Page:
“One time I was literally on the ground for 40 minutes with both my calves cramping, and another runner came back and helped me for 20 minutes,” Schneidewind said. “He was in a race, too.”

His fellow runner helped him work out the cramps, but the cramps came back 20 miles later — “I ran on the verge of cramping for almost 40 miles,” Schneidewind said. Stubbornness might have been the only thing that got him through the pain.

“Most people would’ve crawled under a rock and wanted to die,” he said.

Once it became dark Saturday night, Schneidewind strapped on a headlamp and ran with another light in his hand to avoid tripping. His pace slowed, but he still finished his last lap almost two hours ahead of the second-closest male, John Pollihan, 31, St. Charles, Mo., third overall at 22:10:44.

Though 26 entered the Hawk Hundred, race organizer Danny Miller said half the field didn’t finish due to fatigue, torn up feet or some other state of pain. As Schneidewind put it, it takes a certain kind of person to endure 100 miles of running for a belt buckle, awarded to each finisher.

“You don’t win any money. Normally we don’t get our name in the paper,” he said. “It’s what we do for fun.”

As draining as it is, Schneidewind said ultra runners find a way to thrive on their 100-mile journeys.

“We’re just ordinary people,” he said, “doing extraordinary things.”

Comments

Robert Rauktis 2 years ago

Have Darin or the reporter post his diet.

Dave Scott, before it was as fashionable as anti-gluten diets, was essentially a vegan, who kept that quiet least he upset his in-laws. He came in second in the Hawaiian Ironman (a real one), at age forty after being out of the limelight.

"He can’t help feeling selfish when he loses six or seven hours of a Saturday to training out on the trails when he and his wife, Darcie, could be spending time with their family. He credits her support as a big part of his success. "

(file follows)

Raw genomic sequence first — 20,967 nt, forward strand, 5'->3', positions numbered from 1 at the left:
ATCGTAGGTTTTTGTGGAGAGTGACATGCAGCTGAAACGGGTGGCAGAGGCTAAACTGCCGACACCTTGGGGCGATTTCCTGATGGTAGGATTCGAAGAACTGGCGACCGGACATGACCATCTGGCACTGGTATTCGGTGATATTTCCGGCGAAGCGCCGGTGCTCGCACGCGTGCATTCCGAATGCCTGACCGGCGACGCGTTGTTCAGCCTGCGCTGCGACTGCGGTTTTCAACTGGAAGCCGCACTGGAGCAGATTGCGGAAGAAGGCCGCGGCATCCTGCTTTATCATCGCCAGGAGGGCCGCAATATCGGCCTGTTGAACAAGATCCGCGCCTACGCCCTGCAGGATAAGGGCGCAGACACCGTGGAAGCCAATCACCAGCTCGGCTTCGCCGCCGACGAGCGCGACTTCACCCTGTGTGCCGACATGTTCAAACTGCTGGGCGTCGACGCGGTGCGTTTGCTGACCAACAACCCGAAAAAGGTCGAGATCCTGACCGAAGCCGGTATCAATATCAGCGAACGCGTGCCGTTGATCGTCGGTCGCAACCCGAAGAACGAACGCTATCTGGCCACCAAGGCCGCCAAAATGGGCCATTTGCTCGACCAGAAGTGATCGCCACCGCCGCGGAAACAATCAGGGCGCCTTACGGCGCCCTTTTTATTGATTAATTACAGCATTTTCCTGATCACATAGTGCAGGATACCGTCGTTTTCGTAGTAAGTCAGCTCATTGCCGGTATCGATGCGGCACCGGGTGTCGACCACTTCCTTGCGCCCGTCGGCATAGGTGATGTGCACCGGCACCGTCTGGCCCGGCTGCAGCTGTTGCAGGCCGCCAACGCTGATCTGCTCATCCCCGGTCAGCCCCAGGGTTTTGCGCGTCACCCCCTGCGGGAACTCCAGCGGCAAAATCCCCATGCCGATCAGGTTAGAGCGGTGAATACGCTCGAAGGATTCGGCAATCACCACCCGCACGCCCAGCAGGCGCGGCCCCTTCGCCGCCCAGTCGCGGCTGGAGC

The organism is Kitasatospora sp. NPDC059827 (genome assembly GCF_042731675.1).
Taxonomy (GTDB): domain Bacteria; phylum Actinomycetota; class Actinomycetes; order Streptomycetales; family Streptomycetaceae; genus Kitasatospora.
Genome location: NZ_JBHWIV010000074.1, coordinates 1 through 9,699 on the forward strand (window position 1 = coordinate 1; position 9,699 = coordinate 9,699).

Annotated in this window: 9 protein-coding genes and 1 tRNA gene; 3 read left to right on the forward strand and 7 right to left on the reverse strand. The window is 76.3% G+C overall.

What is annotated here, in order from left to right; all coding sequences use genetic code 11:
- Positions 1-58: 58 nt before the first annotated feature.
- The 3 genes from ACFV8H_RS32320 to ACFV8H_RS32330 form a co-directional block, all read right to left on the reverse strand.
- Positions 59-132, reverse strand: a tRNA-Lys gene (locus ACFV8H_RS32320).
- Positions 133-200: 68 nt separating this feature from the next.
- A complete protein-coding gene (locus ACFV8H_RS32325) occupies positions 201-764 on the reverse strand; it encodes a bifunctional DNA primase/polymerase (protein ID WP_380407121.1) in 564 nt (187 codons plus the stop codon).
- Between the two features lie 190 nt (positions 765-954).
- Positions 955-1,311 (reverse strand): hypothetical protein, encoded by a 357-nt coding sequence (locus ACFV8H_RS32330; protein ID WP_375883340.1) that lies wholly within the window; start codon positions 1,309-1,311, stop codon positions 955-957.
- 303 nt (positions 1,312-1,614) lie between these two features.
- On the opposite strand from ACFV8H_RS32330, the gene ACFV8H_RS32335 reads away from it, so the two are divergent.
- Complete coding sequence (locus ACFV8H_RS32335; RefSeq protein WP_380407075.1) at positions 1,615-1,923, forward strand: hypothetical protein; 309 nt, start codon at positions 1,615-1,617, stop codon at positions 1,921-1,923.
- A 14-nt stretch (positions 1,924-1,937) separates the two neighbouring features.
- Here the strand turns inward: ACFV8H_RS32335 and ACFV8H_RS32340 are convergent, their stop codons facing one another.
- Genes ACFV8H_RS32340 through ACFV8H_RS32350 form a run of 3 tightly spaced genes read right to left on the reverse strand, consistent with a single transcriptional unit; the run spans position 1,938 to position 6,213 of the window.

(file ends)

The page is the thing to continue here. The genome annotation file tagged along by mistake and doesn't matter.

He does this for his sanity. Otherwise he'd be sitting in front of the boob tube drinking beer and arguing about the capabilities of some 18 year old kid. Eccentrics know what's good for them. The rest of the world hasn't a clue.

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KSman2 2 years ago

This is an awesome local athlete and an awesome story. Any fitness or performance product company should really jump on board and sponsor him. If you want to get your brand out there, here is your guy!

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jonas_opines 2 years ago

I wonder if starting training while you're still overweight is kind of like extra weight-training for when you're not overweight anymore. I imagine that when you're used to lugging around that extra four score pounds, not having them anymore really boosts your jets. Kind of like altitude training or something.

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Robert Rauktis 2 years ago

Absolutely demands more calorie expenditure and in that sense pushes the CV, but the tensile strength of human tissue won't usually allow such repetitive strain. Soon the "wheels" (bones and joints) go before the "engine". And it's hard to train when you're injured.